Tour de France heads to Andorra for queen stage

Stage 15 is the queen stage of the 2021 Tour de France, the highest point reached on this year's race coming over the top of the Port d’Envalira enroute to a finish in Andorra La Vella.

A 191.3 kilometres long stage looms ahead of the riders, with key Pyreneean climbs set to test the legs of the general classification contenders as they scrap for spots in the top ten and see if race leader Tadej Pogačar shows signs of weakness. The climbs are long and steady, but the real killer is likely to be the combination of altitude and the final climb of the Col de Beixalis before the descent into Andorra La Vella.

The Course

Travelling from Céret to Andorra la Vella, Stage 15 tackles four climbs, including three category 1 ascents before a downhill finish in the capital of Andorra. The first 19 kilometres are uphill at shallow gradients, but it will probably be the spot where the early break is formed rather than the all-out battle for over 80 kilometres seen on Stage 14. 

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The intermediate sprint point comes with 66 kilometres raced, on a gradually increasing slope that eventually becomes the first categorised climb of the day.

Stage 15, Tour de France profile
Stage 15 Tour de France profile Source: ASO


 

King of the Mountain points are up for grabs at kilometre 86.3 atop the Montee de Mont Louis, but the ascent continues until ski resort Font-Romeu, nearly nine kilometres further up the road.

The riders descend into the valley, but hit the foot of a new climb soon, the solid category 2 climb of the Col de Puymorens. It's approximately 19 kilometres long, but the gradients are shallow, especially on the early slopes. The last 5.8 kilometres are the categorised section and go up at an average of 4.6%.

The climb combos almost immediately into the next one after just a short descent, with the riders then climbing to the highest point of this year's Tour de France 2,408 metres above sea level.  The Port d’Envalira is the climb, a 10.7-kilometre ascent with an average gradient of 5.9%, that will see the peloton traverse into Andorra. The first rider at the summit wins the Souvenir Henri Desgrange, pocketing an extra €5,000 for their efforts. 

A 19 kilometres descent from that points leads into the decisive climb of the day. The Collada de Beixalis is 6.4 kilometres long and the average gradient sits at 8.5%. The first half contains the hardest sections, featuring steep pinches of up to 15% gradient.

Col de Beixalis, Tour de France
Col de Beixalis profile, Tour de France Stage 15 Source: ASO


From the summit, the race drops straight down into Andorra la Vella, a city that many overseas professional riders call home, including Aussie stage winner Ben O'Connor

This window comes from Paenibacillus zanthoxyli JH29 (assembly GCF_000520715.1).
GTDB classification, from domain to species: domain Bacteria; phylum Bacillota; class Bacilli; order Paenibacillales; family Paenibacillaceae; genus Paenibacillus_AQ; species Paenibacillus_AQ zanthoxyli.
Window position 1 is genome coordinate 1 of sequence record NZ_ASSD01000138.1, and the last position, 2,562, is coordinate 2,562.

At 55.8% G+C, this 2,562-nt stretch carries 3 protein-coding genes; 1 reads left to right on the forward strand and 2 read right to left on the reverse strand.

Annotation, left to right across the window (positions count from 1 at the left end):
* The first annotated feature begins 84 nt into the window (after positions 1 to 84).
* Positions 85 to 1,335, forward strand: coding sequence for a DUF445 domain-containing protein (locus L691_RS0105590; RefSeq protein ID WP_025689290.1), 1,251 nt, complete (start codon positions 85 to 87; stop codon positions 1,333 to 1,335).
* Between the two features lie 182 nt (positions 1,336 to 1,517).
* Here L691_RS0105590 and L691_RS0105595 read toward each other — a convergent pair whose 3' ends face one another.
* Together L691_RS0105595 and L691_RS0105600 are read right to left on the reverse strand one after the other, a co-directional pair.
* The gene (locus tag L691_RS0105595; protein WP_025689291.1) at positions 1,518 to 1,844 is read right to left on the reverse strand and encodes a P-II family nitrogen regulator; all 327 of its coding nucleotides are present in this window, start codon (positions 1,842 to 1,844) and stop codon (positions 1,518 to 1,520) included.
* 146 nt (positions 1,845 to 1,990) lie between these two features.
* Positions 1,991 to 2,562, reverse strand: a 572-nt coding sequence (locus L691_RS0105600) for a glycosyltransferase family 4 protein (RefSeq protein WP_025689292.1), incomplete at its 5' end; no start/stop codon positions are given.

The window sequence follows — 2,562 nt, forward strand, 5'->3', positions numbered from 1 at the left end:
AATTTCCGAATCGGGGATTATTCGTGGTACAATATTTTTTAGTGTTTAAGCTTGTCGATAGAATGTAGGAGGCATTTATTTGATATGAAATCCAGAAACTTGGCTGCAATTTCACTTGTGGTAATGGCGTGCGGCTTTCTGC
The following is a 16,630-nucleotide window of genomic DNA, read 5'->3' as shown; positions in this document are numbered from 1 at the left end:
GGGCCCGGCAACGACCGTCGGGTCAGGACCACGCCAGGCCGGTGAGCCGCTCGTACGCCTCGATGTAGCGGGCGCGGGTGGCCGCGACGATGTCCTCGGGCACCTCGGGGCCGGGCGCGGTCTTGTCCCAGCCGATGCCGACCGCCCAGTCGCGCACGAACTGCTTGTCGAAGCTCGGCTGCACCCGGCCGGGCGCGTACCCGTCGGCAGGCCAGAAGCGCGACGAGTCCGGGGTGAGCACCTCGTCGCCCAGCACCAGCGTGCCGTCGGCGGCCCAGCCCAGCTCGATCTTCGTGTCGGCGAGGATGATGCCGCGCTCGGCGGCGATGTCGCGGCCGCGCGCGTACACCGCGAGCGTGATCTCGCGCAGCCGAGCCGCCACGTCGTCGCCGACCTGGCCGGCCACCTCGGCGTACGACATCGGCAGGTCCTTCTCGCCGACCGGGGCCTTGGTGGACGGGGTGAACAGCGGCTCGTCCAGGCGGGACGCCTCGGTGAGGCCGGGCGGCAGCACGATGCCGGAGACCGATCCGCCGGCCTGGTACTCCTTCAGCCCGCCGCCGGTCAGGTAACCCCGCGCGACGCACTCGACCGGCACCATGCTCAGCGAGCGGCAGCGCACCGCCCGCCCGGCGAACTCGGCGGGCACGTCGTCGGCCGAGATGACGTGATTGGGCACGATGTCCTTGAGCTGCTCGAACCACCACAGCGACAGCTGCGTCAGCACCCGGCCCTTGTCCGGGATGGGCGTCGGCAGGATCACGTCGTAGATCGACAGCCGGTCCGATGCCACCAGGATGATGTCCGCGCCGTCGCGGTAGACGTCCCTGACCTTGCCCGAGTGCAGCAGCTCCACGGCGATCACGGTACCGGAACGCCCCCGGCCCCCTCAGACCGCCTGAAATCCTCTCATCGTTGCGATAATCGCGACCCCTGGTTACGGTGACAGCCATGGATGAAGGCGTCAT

The Tactics

As Stage 14 showed, there are a lot of teams that are are very keen to see breakaways succeed, and not many that will want to bring the race back together. UAE Team Emirates will keep an eye on things, but they've not looked to drag things back together for Pogačar to take stage wins, they're very much focused on the battle for yellow.

So with the carrot of the breakaway likely being the method the race will be won, the question is whether we'll see a battle all the way to the first categorised climb to make the move that sticks. After a day where the break took over 80 kilometres to form, it seems unlikley that they'll have the same energy to repeat the feat, or the will. With the climbs and the altitude, it's already going to be a select few riders that can take the victory, and maybe only one or two per team who the others will be looking to support. 

It should be another fun tactical battle to watch though, so tuning in early on the SKODA Tour Tracker is going to be worth it.

Stage 15, Tour de France route
Stage 15, Tour de France route Source: ASO


The Contenders

The big-name climbers are the ones that should be looked at to take the win, but in particular ones that handle altitude well. It's not a universal trait, Alejandro Valverde for all his legendary successes has thrived in the thin air 2,000 metres above sea level even at the peak of his career, and regularly riders are found out in the trying conditions.

Riders born at altitude have an advantage, the rider that won last year's Tour de France queen stage to the Col de la Loze was Miguel Angel Lopez, who was born at 2,858 metres above sea level in Pesca, Colombia. 

 

You can watch all the action from Stage 15 of the Tour de France on SBS and SBS OnDemand from 2030 AEST, with the action kicking in on the SKODA Tour Tracker app at the earlier time of 2010 AEST.


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5 min read
Published 11 July 2021 at 4:19am
By SBS Cycling Central
Source: SBS